The place sat amidst other medium buildings its size, an ordinary metal-and-glass affair that reflected the last glow of afternoon. The address was its only sign, though there were traces of past businesses. The first floor windows were blacked out. Derringer tossed a ring of keys from hand to hand. “Well, this looks promising.”
Fred DeWalt leaned toward the detective. “Do you think it’s a trap?”
“Only insofar as working for a woman like that is a trap. No, this is for you to use. Just like the hover.” He turned halfway to look at the gleaming, new-model stock racing flier behind them.
“Stars afire, Derringer,” said Chad, adjusting his glasses, “when he drove this up I thought it must be the boss’ car. And then she hands us the keys. To a Griffen.”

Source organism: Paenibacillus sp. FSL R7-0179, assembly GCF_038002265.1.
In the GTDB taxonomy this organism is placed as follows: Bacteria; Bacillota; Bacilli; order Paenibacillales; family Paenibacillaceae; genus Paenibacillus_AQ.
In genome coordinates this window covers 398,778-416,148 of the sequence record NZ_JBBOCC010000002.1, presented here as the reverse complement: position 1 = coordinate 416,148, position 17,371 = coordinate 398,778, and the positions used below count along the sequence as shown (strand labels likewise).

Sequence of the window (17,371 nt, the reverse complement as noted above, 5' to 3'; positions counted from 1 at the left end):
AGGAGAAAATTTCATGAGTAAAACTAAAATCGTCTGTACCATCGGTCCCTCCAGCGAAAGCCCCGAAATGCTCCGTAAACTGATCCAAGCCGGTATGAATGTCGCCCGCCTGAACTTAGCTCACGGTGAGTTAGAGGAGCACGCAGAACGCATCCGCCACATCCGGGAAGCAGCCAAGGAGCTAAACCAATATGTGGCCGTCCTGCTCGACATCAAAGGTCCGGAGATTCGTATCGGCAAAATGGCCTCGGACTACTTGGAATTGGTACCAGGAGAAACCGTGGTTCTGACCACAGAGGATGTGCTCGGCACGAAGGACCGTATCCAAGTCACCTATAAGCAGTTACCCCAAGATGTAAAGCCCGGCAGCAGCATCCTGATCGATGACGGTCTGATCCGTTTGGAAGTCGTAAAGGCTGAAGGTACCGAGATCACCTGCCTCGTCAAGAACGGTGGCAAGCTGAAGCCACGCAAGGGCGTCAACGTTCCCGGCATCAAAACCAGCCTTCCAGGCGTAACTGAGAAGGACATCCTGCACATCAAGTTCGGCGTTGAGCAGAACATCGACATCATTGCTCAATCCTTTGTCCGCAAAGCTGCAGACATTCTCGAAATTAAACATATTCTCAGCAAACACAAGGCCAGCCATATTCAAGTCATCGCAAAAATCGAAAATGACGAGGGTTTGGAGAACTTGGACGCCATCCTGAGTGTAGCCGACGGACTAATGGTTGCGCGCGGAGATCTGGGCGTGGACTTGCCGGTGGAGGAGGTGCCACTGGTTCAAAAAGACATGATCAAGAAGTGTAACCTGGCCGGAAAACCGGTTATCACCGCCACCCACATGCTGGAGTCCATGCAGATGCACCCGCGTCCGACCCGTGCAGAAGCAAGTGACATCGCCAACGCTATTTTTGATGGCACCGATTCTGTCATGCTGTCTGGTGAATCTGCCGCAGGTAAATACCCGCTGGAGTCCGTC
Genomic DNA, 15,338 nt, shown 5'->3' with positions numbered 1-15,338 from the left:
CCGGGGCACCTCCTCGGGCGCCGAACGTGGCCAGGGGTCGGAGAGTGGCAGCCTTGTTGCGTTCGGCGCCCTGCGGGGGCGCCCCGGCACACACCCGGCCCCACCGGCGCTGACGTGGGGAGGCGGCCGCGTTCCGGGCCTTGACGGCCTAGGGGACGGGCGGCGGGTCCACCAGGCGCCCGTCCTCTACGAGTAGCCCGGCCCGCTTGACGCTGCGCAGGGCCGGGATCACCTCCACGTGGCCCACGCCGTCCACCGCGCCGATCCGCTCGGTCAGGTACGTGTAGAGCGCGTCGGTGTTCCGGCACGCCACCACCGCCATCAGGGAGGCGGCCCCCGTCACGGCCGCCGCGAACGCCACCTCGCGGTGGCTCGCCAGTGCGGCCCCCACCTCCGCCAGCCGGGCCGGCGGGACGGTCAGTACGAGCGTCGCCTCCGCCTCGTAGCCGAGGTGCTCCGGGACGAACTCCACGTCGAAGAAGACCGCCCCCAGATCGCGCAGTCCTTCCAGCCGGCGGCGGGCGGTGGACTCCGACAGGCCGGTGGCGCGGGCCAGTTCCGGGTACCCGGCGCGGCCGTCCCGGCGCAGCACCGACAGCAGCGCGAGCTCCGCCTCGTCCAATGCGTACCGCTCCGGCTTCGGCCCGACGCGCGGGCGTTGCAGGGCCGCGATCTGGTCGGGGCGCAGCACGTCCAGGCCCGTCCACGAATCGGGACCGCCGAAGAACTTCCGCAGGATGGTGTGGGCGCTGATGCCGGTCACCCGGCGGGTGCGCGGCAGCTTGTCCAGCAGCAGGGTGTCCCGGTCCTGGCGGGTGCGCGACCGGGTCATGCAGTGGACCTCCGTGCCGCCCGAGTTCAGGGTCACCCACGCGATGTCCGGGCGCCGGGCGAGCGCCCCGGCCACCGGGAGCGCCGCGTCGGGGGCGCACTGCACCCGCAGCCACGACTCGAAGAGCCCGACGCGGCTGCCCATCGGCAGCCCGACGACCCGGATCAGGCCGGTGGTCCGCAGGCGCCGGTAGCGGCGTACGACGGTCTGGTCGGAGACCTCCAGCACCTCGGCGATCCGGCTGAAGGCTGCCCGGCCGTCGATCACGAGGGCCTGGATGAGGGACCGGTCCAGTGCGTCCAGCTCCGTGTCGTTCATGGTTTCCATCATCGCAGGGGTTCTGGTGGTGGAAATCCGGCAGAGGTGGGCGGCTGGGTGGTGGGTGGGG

The detective showed a wide grin through his mustache. “Tools to your advantage. You found yourselves a good game here, don’t be afraid to play it. Savor this moment. You’re aces!”
“What about you, D?” asked Chad as they walked to the door.
“…I’m aces too, yeah.” He almost started laughing. “Trust me. But this is your gig.” He fit the key into the door, which unlocked smoothly. He looked up at the side of the building. “What do you think this place was? Newspaper?”
“Old insurance company.” The other two men looked at Fred, who’d spoken. He shrugged, they shrugged, and they all went in, leaving no sign of themselves but the shining white Sibley Griffen out front.